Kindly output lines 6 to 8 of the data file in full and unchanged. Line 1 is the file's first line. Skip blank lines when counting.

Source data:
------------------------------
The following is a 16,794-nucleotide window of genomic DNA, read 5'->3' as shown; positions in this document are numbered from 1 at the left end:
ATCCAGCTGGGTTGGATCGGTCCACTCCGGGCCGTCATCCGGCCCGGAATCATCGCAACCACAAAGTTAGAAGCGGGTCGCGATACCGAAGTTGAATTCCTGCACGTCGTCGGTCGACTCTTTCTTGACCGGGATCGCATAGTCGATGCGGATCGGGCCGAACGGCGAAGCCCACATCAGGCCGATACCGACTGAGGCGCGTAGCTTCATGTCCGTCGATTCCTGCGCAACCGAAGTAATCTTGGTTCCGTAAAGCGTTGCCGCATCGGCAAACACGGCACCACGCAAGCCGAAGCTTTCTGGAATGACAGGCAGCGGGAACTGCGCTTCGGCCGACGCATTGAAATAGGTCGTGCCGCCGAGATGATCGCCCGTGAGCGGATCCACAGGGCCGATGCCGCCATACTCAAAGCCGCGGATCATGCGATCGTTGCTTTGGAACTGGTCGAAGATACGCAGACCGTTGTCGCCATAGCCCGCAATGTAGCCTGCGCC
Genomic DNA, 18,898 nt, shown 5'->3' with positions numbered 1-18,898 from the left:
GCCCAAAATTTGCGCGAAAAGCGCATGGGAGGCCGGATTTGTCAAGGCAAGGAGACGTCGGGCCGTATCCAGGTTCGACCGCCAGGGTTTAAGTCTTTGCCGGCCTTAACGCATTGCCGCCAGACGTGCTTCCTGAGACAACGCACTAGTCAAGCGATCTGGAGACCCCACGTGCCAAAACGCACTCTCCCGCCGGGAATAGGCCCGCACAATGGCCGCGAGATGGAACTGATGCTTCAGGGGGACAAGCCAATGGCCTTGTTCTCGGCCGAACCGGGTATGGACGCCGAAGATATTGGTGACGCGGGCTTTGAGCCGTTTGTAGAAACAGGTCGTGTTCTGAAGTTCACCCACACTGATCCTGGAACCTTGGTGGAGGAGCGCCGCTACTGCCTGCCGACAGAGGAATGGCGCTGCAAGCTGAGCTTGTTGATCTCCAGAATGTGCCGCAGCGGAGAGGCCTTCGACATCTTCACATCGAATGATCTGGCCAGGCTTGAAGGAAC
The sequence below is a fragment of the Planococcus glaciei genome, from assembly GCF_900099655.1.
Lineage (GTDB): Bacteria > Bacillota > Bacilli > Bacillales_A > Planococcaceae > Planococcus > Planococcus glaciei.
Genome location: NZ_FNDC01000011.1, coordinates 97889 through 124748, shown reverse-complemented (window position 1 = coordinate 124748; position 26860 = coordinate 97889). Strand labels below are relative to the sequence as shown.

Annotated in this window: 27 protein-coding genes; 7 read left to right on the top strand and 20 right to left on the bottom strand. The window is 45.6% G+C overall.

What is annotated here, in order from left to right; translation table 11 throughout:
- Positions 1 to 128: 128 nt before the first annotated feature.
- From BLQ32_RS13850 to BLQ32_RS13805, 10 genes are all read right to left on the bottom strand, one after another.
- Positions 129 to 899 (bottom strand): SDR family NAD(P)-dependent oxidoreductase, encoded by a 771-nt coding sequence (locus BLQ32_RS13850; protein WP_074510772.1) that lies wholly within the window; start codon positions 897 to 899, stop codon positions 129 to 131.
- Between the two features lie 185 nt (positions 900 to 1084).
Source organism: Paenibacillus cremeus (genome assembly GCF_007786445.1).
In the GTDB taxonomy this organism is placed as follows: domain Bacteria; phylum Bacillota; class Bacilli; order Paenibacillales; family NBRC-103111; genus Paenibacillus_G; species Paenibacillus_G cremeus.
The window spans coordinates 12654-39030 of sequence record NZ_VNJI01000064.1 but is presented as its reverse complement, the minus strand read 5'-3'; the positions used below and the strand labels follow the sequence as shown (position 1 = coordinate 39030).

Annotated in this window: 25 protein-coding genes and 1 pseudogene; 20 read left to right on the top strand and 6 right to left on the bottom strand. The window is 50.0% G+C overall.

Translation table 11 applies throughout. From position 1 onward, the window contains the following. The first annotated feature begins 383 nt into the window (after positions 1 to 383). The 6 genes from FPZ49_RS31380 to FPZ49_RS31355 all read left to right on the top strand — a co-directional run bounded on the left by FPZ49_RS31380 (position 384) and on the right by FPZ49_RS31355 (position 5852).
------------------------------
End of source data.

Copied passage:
Lineage (GTDB): Bacteria > Bacillota > Bacilli > Bacillales_A > Planococcaceae > Planococcus > Planococcus glaciei.
Genome location: NZ_FNDC01000011.1, coordinates 97889 through 124748, shown reverse-complemented (window position 1 = coordinate 124748; position 26860 = coordinate 97889). Strand labels below are relative to the sequence as shown.

Annotated in this window: 27 protein-coding genes; 7 read left to right on the top strand and 20 right to left on the bottom strand. The window is 45.6% G+C overall.